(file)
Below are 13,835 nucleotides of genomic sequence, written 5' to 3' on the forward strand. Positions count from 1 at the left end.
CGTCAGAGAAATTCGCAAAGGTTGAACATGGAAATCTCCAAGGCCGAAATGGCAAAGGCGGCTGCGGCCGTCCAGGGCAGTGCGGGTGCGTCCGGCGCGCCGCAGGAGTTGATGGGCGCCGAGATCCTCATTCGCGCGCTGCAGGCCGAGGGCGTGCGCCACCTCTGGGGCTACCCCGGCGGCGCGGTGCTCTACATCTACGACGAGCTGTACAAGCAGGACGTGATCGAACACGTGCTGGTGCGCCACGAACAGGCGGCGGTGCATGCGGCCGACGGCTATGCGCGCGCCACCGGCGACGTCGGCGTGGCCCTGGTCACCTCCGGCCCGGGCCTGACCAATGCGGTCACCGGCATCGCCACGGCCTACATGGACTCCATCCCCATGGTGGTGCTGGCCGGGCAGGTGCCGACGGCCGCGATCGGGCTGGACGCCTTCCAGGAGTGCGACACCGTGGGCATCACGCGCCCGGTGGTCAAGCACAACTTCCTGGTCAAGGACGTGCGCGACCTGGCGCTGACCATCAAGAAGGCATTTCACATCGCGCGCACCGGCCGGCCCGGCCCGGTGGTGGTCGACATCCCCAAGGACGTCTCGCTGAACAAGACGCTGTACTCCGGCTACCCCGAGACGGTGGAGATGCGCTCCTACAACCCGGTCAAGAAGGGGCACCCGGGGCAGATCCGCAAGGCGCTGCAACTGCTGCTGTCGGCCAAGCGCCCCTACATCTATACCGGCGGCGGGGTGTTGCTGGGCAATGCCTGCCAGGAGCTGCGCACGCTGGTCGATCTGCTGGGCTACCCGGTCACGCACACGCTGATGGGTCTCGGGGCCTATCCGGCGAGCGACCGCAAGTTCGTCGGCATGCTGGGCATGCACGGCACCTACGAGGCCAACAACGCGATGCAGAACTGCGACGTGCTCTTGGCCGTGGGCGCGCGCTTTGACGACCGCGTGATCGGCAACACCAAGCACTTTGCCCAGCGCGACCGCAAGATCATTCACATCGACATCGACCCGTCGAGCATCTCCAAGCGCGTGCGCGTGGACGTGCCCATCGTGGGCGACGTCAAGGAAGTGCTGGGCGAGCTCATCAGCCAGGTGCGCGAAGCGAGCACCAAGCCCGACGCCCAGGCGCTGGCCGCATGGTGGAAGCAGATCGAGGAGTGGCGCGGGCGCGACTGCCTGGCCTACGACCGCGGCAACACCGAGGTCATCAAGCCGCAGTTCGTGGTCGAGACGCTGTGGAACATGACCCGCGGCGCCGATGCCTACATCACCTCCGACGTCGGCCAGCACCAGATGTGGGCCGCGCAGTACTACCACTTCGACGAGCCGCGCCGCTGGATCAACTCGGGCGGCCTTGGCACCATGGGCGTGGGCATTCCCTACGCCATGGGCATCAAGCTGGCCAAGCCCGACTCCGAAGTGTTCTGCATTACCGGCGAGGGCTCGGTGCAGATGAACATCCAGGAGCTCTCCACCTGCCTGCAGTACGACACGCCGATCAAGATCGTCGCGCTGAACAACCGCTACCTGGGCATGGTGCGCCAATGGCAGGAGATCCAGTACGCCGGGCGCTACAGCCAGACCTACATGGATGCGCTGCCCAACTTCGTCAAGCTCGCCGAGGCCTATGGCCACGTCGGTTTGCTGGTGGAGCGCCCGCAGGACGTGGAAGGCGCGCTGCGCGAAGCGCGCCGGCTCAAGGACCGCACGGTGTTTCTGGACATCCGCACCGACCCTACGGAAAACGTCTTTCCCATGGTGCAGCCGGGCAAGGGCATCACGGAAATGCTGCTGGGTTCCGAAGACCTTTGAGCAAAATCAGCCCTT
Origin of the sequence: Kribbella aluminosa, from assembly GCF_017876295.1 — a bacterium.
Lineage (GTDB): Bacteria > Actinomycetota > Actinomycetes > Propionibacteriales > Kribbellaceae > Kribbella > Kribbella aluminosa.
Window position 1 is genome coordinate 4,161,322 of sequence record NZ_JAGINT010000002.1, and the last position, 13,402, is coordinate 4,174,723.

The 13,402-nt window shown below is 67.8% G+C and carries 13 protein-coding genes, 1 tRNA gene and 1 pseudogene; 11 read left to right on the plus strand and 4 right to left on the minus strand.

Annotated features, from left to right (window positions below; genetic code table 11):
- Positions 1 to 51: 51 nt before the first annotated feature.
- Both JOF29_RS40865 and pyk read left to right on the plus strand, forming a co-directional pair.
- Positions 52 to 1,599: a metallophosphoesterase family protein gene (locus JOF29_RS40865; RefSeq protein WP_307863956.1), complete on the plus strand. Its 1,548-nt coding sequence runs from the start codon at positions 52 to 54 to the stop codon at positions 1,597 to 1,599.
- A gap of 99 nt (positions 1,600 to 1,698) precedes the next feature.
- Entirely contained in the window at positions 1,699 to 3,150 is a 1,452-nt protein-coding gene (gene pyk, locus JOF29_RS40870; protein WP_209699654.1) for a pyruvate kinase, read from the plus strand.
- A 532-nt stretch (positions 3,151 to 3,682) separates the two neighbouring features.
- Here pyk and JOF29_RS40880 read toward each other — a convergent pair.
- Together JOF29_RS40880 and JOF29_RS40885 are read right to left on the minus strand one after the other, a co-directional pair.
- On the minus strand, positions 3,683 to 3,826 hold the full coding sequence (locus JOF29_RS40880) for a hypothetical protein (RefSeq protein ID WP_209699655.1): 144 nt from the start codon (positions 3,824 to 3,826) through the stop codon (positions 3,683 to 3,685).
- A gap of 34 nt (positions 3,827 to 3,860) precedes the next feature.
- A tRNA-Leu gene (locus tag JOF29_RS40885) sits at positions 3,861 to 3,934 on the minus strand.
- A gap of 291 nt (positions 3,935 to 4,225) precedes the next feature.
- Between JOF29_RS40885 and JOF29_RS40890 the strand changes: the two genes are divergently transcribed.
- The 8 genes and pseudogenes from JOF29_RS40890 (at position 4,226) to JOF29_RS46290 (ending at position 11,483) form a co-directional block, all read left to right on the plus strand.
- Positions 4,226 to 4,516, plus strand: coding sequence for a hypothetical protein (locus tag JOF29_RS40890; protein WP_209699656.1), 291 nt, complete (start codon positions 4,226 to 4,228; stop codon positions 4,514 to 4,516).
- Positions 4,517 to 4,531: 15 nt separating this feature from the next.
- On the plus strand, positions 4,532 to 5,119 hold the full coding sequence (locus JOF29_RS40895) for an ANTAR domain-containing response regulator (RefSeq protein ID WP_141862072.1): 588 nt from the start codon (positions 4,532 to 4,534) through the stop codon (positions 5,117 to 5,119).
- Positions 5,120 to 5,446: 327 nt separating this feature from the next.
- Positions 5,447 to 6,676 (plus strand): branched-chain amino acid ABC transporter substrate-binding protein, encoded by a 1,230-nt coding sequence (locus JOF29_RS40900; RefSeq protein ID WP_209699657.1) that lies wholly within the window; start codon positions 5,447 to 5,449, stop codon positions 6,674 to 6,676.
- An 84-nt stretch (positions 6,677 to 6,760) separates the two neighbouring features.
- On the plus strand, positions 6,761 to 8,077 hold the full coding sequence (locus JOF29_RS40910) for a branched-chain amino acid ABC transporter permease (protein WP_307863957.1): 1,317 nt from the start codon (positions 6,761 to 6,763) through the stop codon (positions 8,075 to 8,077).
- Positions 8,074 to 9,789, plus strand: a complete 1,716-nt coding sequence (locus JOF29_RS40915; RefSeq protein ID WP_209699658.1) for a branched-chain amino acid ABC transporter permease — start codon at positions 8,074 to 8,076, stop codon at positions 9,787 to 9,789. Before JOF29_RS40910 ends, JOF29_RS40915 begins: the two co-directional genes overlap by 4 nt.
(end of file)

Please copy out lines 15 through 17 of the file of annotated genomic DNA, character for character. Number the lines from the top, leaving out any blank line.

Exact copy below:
- Together JOF29_RS40880 and JOF29_RS40885 are read right to left on the minus strand one after the other, a co-directional pair.
- On the minus strand, positions 3,683 to 3,826 hold the full coding sequence (locus JOF29_RS40880) for a hypothetical protein (RefSeq protein ID WP_209699655.1): 144 nt from the start codon (positions 3,824 to 3,826) through the stop codon (positions 3,683 to 3,685).
- A gap of 34 nt (positions 3,827 to 3,860) precedes the next feature.